Thursday, October 19, 2023
Yacht Brokers vs. Boat Dealers: Your Guide to Smooth Sailing Explore the differences for a seamless boat buying or selling experience!
Buying or selling a used boat or exploring what is available in brand new boats inventory is an exciting time. You can almost smell the sea and open water as you browse online for a particular boat model or figure out what amenities will fit your needs best in the pre owned boat market.
The challenge is how to seal the deal. Do you work with a private seller with a used boat you’ve always wanted? Or do you navigate the services of yacht brokers or dedicated boat dealers to complete the sale for you?
Grasping the distinctions between these entities is crucial, as it can dramatically affect your experience in both buying and selling within the boat market. The primary difference is that a boat dealer works with specific models and may partner with a dealership, while a yacht broker is more like a real estate agent connecting buyers and sellers.
What is a Boat Dealer?
Let’s start with the world of boat dealers. A professional boat dealer deals with new or used boat models. They will typically have a lot of inventory, similar to a boat dealership. Think of them like car salespeople who prefer to sell new boats because of the high commissions they can earn.
Boat dealers will help you locate the particular boat models you want by acting as a liaison between you and any brand’s manufacturers. They can also suggest comparable models or find specific boat brands for you but will most likely redirect you to the brands and models they sell the most.
When working with a boat dealer, you want to shop for a new boat during the off season. This is when your favorite cabin cruiser drops a little in price because demand is down and the manufacturer is trying to offload stock. It also helps to visit boat shows to find the perfect boat before contacting a boat dealer for the pricing you can expect.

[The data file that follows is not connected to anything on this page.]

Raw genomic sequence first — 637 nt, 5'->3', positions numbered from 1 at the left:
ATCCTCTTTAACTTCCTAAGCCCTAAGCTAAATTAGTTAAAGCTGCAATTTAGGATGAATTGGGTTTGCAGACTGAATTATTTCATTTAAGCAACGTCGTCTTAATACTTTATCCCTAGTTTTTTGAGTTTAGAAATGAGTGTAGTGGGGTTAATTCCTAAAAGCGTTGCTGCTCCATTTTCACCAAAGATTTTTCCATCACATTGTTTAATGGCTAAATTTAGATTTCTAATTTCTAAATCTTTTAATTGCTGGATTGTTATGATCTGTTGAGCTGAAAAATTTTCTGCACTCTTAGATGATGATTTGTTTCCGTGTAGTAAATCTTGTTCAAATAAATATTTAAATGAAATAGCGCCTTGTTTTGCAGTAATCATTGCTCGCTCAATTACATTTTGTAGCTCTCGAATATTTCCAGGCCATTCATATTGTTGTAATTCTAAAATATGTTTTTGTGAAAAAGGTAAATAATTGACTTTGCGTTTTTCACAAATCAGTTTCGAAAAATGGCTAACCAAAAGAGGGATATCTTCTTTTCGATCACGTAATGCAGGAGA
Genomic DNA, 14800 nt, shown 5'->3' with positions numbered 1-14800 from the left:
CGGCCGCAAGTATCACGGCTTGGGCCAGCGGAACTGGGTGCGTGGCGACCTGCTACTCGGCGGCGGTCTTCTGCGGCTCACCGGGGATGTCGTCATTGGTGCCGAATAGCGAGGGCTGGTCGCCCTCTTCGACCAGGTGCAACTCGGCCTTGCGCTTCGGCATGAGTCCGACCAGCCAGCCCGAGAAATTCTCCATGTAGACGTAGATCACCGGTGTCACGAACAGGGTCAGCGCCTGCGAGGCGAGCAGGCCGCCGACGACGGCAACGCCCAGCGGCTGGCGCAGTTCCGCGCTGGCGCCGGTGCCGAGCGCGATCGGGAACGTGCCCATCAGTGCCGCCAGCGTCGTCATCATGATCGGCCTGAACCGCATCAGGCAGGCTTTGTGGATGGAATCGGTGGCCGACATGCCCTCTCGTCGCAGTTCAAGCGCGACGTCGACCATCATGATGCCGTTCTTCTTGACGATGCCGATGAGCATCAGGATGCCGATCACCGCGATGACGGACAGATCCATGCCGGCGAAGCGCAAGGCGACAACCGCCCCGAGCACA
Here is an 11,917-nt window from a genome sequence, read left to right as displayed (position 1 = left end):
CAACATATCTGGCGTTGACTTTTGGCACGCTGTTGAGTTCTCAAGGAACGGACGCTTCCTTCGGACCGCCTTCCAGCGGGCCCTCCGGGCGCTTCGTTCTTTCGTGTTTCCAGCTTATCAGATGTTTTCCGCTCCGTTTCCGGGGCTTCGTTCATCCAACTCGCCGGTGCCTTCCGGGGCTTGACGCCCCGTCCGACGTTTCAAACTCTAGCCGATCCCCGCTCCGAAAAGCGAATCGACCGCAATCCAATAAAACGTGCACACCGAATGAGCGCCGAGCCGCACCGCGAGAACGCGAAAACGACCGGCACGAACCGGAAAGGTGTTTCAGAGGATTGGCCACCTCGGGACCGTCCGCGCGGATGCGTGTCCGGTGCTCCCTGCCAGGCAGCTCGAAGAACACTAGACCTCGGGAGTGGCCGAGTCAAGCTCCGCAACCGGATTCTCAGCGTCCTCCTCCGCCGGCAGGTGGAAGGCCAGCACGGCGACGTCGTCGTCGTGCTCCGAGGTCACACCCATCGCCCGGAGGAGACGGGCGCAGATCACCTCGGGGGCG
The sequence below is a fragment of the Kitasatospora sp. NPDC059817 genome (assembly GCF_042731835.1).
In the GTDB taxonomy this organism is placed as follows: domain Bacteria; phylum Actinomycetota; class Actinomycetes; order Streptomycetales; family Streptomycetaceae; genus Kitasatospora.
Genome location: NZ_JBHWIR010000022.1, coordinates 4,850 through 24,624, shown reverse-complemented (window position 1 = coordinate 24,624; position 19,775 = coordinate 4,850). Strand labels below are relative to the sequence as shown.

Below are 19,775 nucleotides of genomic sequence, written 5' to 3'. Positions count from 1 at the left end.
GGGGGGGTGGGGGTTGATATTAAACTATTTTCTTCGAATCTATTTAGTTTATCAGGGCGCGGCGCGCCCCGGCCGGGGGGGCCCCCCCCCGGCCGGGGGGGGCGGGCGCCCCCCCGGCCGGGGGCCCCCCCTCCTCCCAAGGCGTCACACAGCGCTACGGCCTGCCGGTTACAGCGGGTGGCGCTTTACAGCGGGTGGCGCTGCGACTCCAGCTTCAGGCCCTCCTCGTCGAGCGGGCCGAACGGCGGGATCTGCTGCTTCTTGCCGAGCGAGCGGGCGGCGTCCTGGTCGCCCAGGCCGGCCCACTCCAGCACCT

You never want to underestimate last year’s models. A good boat dealer will help you see the cost savings and benefits of older boats, but it still helps to educate yourself before you schedule a visit. While you’re there, don’t think you’ll have a lot of negotiating power. Boat dealers often operate on razor-thin margins and don’t have much wiggle room for pricing.
How is a Yacht Broker Different?
On the other hand, boat brokers operate on a more comprehensive model, offering various services for the boat market. From managing sea trials to negotiating with private sellers, boat brokers chart a course through the often-turbulent waters of the used boat and yacht sales markets.
A yacht broker represents both you (the buyer) and other parties (the sellers). Their role is to market, manage, secure financing, and close a deal. That is the only time they earn a commission.
With such a comprehensive range of services, yacht brokers will likely have more extensive networks of inventory on a national level. You can often find brokers specializing in specific models along your boat buying journey and can secure the right boat for your unique needs.
The other significant advantage is that they handle all the paperwork and valuations. A good yacht broker is like a horse salesperson. They can look at a boat and get the proper documentation, surveys, and valuation for financing and investment comparisons.